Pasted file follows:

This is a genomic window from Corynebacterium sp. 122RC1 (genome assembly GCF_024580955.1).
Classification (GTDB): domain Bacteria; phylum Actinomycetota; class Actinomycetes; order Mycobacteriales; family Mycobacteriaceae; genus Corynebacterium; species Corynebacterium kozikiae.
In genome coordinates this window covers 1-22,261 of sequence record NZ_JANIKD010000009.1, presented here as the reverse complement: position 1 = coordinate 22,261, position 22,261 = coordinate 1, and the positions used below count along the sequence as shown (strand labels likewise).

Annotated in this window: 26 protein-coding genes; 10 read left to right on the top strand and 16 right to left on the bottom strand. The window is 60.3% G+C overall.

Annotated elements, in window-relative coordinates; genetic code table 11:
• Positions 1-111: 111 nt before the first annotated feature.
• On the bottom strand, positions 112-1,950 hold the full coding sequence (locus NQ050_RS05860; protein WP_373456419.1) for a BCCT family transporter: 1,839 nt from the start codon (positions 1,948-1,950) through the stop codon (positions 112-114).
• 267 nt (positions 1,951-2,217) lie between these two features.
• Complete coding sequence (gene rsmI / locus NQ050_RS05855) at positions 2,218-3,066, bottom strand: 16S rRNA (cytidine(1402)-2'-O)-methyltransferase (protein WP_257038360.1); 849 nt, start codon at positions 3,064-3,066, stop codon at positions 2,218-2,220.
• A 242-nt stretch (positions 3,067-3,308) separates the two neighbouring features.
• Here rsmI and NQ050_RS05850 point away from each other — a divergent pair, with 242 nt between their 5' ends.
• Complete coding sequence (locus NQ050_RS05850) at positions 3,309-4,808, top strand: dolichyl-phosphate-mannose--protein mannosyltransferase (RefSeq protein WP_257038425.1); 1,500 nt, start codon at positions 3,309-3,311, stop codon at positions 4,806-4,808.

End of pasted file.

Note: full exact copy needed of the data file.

This is a genomic window from Corynebacterium sp. 122RC1 (genome assembly GCF_024580955.1).
Classification (GTDB): domain Bacteria; phylum Actinomycetota; class Actinomycetes; order Mycobacteriales; family Mycobacteriaceae; genus Corynebacterium; species Corynebacterium kozikiae.
In genome coordinates this window covers 1-22,261 of sequence record NZ_JANIKD010000009.1, presented here as the reverse complement: position 1 = coordinate 22,261, position 22,261 = coordinate 1, and the positions used below count along the sequence as shown (strand labels likewise).

Annotated in this window: 26 protein-coding genes; 10 read left to right on the top strand and 16 right to left on the bottom strand. The window is 60.3% G+C overall.

Annotated elements, in window-relative coordinates; genetic code table 11:
• Positions 1-111: 111 nt before the first annotated feature.
• On the bottom strand, positions 112-1,950 hold the full coding sequence (locus NQ050_RS05860; protein WP_373456419.1) for a BCCT family transporter: 1,839 nt from the start codon (positions 1,948-1,950) through the stop codon (positions 112-114).
• 267 nt (positions 1,951-2,217) lie between these two features.
• Complete coding sequence (gene rsmI / locus NQ050_RS05855) at positions 2,218-3,066, bottom strand: 16S rRNA (cytidine(1402)-2'-O)-methyltransferase (protein WP_257038360.1); 849 nt, start codon at positions 3,064-3,066, stop codon at positions 2,218-2,220.
• A 242-nt stretch (positions 3,067-3,308) separates the two neighbouring features.
• Here rsmI and NQ050_RS05850 point away from each other — a divergent pair, with 242 nt between their 5' ends.
• Complete coding sequence (locus NQ050_RS05850) at positions 3,309-4,808, top strand: dolichyl-phosphate-mannose--protein mannosyltransferase (RefSeq protein WP_257038425.1); 1,500 nt, start codon at positions 3,309-3,311, stop codon at positions 4,806-4,808.